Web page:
Every time I tell that story people laugh at me, but I can still vividly remember how I felt about the lesson I learned that day, even though I was very young. I knew it was wrong to only look after my chocolate soldier and not my brother’s, I had made a mistake. The lesson was clear to me, don’t just look out for yourself, look out for others too. I’m glad I learned that lesson over something very trivial, but it had an impact on me and has stayed with me in everything I do today.


Benefits of Making Mistakes


If you didn’t previously, by now you can probably see the benefits of making mistakes. There’s even a term: mistake-driven learning. Learning through making mistakes can present some harsh but rewarding lessons. When that’s accepted as ok to do, it opens up the possibility of taking more risks. This is particularly good in business where boundaries might need pushing in order to grow. It’s been said that good employees make mistakes, great employers allow them to.

Whenever you make an error, always remember that it’s an opportunity to learn, to grow and improve yourself. Admission is the first and probably most difficult step, but once past that hurdle, the benefits will soon become clear. The reason we might feel bad about it is because of any harm we may have done, but it can also be down to our ego. The ego works between the conscious and subconscious. It is our definition of our self and is based on outside influences such as achievements, possessions or reputation. These things can get in the way of who you really are and lessons you’re learning.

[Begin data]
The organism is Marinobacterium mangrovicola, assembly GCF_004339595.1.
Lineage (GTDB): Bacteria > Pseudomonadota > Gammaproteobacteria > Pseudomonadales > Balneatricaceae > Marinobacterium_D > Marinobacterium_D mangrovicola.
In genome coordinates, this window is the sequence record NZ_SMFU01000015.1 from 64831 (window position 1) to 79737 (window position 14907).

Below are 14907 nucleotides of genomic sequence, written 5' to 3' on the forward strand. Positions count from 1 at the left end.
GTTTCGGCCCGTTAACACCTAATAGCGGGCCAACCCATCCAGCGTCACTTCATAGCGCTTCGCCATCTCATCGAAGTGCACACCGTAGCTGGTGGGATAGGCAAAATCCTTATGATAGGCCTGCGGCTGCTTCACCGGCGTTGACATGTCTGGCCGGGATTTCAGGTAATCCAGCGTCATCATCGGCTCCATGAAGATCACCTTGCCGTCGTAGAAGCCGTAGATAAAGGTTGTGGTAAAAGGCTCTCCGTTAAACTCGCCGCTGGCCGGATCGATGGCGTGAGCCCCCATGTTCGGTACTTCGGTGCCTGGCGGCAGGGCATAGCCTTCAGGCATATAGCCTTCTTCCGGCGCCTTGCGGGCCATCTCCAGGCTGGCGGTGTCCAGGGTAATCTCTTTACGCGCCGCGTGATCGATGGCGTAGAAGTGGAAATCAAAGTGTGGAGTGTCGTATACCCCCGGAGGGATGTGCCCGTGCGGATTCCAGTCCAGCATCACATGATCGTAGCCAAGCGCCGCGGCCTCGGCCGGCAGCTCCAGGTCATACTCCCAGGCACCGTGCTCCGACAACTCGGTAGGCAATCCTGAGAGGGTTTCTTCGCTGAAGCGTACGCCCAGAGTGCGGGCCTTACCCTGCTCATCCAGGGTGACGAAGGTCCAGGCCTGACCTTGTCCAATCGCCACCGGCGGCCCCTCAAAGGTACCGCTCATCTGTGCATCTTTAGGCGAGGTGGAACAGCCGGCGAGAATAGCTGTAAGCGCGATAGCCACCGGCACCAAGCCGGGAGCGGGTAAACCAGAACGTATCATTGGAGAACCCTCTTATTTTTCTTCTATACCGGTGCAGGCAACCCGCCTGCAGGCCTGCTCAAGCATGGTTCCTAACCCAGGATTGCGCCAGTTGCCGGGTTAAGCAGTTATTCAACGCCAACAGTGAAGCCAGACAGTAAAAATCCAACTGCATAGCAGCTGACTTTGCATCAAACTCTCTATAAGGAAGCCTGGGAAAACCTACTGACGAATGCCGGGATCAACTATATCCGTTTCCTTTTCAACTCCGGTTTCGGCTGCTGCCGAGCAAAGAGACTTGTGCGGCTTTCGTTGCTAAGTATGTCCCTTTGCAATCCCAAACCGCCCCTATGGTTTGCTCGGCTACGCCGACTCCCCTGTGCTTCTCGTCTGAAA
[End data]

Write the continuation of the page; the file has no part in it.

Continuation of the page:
You are on a journey through life on a path which is bound to have bumps along the way. It’s natural to make mistakes, always remember that they are what you do and not who you are. When you make a mistake, you are learning a lesson, you are moving forward, just accept they are a part of living.


Learning from Mistakes Quotes and Sayings


They say you need to learn from your mistakes and move on, because there is no point dwelling on them. There are thousands of learning from mistakes quotes and saying which, in the main, point out the positive in them. For example, Albert Einstein said, “Anyone who has never made a mistake has never tried anything new.” Trying new things is always risky and there are new lessons to learn.

Oscar Wilde said, “Experience is simply the name we give to our mistakes.” Dale Carnegie said, “The successful man will profit from his mistakes and try again in a different way.” Finally, a couple from unknown people: “Don’t carry your mistakes around with you. Instead, place them under your feet and use them as stepping stones. Never regret. If it’s good, it’s wonderful. If it’s bad, it’s experience.” And this one: “Never say, ‘oops’. Always say, ‘Ah, interesting’.”

Do you see how each of them look at mistakes in the same way? They are not a bad thing at all. Making mistakes and learning from them propel your journey. They give life experience and they show you how to deal with others when they make them. It may sound odd to read, but embrace them, be thankful for them because learning from mistakes is going to raise your vibration and make you a better person.